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It seems like the question of "is x a real topic?" comes up quite often in discussions of whether or not to burninate tags. This is related to criteria #1 in Shog9's rules for tag burnination:

Does it describe the contents of the questions to which it is applied? and is it unambiguous?

My premise here is that the primary (or perhaps even sole) purpose of tags is to connect people who want to answer questions with questions that they're likely be able to answer (and hopefully that they find interesting/enjoyable to answer, too).

That being said, a frequently-used criteria is as follows:

Can you be an expert on the topic?

If you can't be, odds are it's not a real topic.

I'd like to propose a closely related criteria:

Would the presence or absence of this tag alter the probability of you knowing the answer to the question?

For example, if a question was tagged with , it improves the odds that I'll know the answer because that's my primary programming language. If, however, it was tagged with , it significantly decreases the chance that I'll know the answer (because I don't know PHP).

However, many tags are highly unlikely to make any difference in whether someone knows the answer. For example, , , and leap to mind as things that couldn't possibly make a difference in whether you're likely to know the answer or not. (Full disclosure: I do have burnination requests for and . There's also a burnination request for , but it's not mine).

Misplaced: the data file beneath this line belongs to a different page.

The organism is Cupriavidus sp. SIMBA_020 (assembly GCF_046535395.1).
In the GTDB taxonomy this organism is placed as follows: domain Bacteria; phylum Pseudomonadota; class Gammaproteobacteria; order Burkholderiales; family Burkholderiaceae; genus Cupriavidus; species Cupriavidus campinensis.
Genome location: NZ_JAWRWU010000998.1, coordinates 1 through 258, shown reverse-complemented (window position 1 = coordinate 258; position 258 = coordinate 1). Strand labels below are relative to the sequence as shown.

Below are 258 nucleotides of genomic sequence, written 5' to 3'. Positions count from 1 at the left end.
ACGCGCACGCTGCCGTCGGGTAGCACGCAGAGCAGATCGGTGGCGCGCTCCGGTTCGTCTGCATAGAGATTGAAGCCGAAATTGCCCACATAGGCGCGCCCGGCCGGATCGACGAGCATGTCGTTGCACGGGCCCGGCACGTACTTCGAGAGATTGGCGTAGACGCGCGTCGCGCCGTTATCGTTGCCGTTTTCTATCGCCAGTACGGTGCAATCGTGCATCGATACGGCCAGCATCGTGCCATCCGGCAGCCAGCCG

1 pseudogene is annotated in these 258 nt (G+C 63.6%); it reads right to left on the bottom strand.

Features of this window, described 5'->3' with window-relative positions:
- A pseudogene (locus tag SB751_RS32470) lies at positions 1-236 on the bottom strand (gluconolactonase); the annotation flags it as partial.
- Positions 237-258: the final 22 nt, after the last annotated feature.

I'd like to propose having this as a valid reason to burninate a tag. I think it's a good way to test whether a tag falls under @Shog9's first point in his Meta post.

TL;DR If the presence or absence of a particular tag doesn't change the odds of you knowing the answer to a question, then odds are it's not a real topic and should be burninated.

  • I think the Would the presence or absence of this tag alter the probability of you knowing the answer to the question? has the right idea, but it needs to be worded a little differently. The way it's worded sounds like the tags cause you to know the answer or not, but you're talking about a correlation between the accuracy of a tag. Perhaps Does the presence of this tag invite people to the question who would be likely to be able to answer it? or if anyone can come up with a better wording that doesn't make a "cause" based context. – Davy M Aug 23 '17 at 0:40
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    This just gets so tiring. Do you want to make it where the only tags we have are for programming languages? What other tags would your overly-restrictive system endorse? – Cody Gray Aug 23 '17 at 4:21